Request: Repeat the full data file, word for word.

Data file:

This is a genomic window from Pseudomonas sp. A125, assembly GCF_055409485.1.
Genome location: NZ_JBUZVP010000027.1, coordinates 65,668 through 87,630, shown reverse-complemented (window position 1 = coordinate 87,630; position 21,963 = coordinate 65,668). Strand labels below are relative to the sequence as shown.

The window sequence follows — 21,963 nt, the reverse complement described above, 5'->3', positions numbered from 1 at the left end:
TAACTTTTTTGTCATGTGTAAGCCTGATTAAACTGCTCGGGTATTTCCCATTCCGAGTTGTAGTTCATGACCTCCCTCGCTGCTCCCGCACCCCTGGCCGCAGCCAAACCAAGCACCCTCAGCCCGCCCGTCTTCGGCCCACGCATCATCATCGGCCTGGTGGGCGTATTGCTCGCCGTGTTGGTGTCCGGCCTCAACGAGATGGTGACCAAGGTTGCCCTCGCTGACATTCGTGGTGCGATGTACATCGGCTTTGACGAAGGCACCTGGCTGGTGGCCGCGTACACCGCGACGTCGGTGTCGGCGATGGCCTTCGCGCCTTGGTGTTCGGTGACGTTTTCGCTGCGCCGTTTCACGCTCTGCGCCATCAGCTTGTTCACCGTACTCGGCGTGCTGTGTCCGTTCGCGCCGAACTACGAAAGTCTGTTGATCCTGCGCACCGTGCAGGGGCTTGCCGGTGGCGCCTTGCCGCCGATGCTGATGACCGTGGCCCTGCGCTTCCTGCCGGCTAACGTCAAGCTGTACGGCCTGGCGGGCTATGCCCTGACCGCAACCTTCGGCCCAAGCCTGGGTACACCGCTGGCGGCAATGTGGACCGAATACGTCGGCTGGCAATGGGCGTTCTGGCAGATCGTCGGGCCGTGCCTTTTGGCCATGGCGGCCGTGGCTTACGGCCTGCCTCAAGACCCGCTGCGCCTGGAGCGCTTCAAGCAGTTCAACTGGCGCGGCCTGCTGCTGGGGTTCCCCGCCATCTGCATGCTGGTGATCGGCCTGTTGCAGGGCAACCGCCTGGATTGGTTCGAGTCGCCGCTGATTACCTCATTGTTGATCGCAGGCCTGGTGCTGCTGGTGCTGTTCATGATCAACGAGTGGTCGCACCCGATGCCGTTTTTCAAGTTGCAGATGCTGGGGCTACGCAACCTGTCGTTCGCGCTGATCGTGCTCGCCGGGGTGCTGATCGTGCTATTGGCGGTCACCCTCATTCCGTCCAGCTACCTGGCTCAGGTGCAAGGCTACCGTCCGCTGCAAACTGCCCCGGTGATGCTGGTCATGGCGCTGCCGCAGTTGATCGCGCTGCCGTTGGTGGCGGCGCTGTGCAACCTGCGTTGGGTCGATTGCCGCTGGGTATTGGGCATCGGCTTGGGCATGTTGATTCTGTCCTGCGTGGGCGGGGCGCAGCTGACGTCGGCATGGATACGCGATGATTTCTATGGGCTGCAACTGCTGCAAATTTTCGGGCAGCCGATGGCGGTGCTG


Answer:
This is a genomic window from Pseudomonas sp. A125, assembly GCF_055409485.1.
Genome location: NZ_JBUZVP010000027.1, coordinates 65,668 through 87,630, shown reverse-complemented (window position 1 = coordinate 87,630; position 21,963 = coordinate 65,668). Strand labels below are relative to the sequence as shown.

The window sequence follows — 21,963 nt, the reverse complement described above, 5'->3', positions numbered from 1 at the left end:
TAACTTTTTTGTCATGTGTAAGCCTGATTAAACTGCTCGGGTATTTCCCATTCCGAGTTGTAGTTCATGACCTCCCTCGCTGCTCCCGCACCCCTGGCCGCAGCCAAACCAAGCACCCTCAGCCCGCCCGTCTTCGGCCCACGCATCATCATCGGCCTGGTGGGCGTATTGCTCGCCGTGTTGGTGTCCGGCCTCAACGAGATGGTGACCAAGGTTGCCCTCGCTGACATTCGTGGTGCGATGTACATCGGCTTTGACGAAGGCACCTGGCTGGTGGCCGCGTACACCGCGACGTCGGTGTCGGCGATGGCCTTCGCGCCTTGGTGTTCGGTGACGTTTTCGCTGCGCCGTTTCACGCTCTGCGCCATCAGCTTGTTCACCGTACTCGGCGTGCTGTGTCCGTTCGCGCCGAACTACGAAAGTCTGTTGATCCTGCGCACCGTGCAGGGGCTTGCCGGTGGCGCCTTGCCGCCGATGCTGATGACCGTGGCCCTGCGCTTCCTGCCGGCTAACGTCAAGCTGTACGGCCTGGCGGGCTATGCCCTGACCGCAACCTTCGGCCCAAGCCTGGGTACACCGCTGGCGGCAATGTGGACCGAATACGTCGGCTGGCAATGGGCGTTCTGGCAGATCGTCGGGCCGTGCCTTTTGGCCATGGCGGCCGTGGCTTACGGCCTGCCTCAAGACCCGCTGCGCCTGGAGCGCTTCAAGCAGTTCAACTGGCGCGGCCTGCTGCTGGGGTTCCCCGCCATCTGCATGCTGGTGATCGGCCTGTTGCAGGGCAACCGCCTGGATTGGTTCGAGTCGCCGCTGATTACCTCATTGTTGATCGCAGGCCTGGTGCTGCTGGTGCTGTTCATGATCAACGAGTGGTCGCACCCGATGCCGTTTTTCAAGTTGCAGATGCTGGGGCTACGCAACCTGTCGTTCGCGCTGATCGTGCTCGCCGGGGTGCTGATCGTGCTATTGGCGGTCACCCTCATTCCGTCCAGCTACCTGGCTCAGGTGCAAGGCTACCGTCCGCTGCAAACTGCCCCGGTGATGCTGGTCATGGCGCTGCCGCAGTTGATCGCGCTGCCGTTGGTGGCGGCGCTGTGCAACCTGCGTTGGGTCGATTGCCGCTGGGTATTGGGCATCGGCTTGGGCATGTTGATTCTGTCCTGCGTGGGCGGGGCGCAGCTGACGTCGGCATGGATACGCGATGATTTCTATGGGCTGCAACTGCTGCAAATTTTCGGGCAGCCGATGGCGGTGCTG